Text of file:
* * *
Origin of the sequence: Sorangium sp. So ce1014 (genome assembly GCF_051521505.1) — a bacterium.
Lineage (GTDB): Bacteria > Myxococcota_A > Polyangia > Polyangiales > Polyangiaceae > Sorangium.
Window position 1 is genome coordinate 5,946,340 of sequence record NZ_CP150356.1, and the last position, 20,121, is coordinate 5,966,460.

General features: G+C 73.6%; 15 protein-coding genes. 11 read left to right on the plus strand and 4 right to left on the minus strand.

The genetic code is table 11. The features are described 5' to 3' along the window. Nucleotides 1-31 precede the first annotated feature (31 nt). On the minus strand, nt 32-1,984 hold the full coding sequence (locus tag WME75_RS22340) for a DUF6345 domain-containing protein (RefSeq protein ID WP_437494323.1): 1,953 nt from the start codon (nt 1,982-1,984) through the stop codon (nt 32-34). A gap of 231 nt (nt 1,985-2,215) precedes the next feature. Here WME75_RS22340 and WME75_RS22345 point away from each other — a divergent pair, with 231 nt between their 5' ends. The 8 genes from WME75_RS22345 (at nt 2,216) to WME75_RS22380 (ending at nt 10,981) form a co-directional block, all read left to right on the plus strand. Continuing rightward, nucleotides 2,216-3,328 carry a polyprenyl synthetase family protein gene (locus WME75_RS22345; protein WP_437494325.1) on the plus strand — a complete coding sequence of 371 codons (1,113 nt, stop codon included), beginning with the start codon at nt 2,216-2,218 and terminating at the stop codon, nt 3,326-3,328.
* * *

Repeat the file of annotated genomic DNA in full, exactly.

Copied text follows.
Origin of the sequence: Sorangium sp. So ce1014 (genome assembly GCF_051521505.1) — a bacterium.
Lineage (GTDB): Bacteria > Myxococcota_A > Polyangia > Polyangiales > Polyangiaceae > Sorangium.
Window position 1 is genome coordinate 5,946,340 of sequence record NZ_CP150356.1, and the last position, 20,121, is coordinate 5,966,460.

General features: G+C 73.6%; 15 protein-coding genes. 11 read left to right on the plus strand and 4 right to left on the minus strand.

The genetic code is table 11. The features are described 5' to 3' along the window. Nucleotides 1-31 precede the first annotated feature (31 nt). On the minus strand, nt 32-1,984 hold the full coding sequence (locus tag WME75_RS22340) for a DUF6345 domain-containing protein (RefSeq protein ID WP_437494323.1): 1,953 nt from the start codon (nt 1,982-1,984) through the stop codon (nt 32-34). A gap of 231 nt (nt 1,985-2,215) precedes the next feature. Here WME75_RS22340 and WME75_RS22345 point away from each other — a divergent pair, with 231 nt between their 5' ends. The 8 genes from WME75_RS22345 (at nt 2,216) to WME75_RS22380 (ending at nt 10,981) form a co-directional block, all read left to right on the plus strand. Continuing rightward, nucleotides 2,216-3,328 carry a polyprenyl synthetase family protein gene (locus WME75_RS22345; protein WP_437494325.1) on the plus strand — a complete coding sequence of 371 codons (1,113 nt, stop codon included), beginning with the start codon at nt 2,216-2,218 and terminating at the stop codon, nt 3,326-3,328.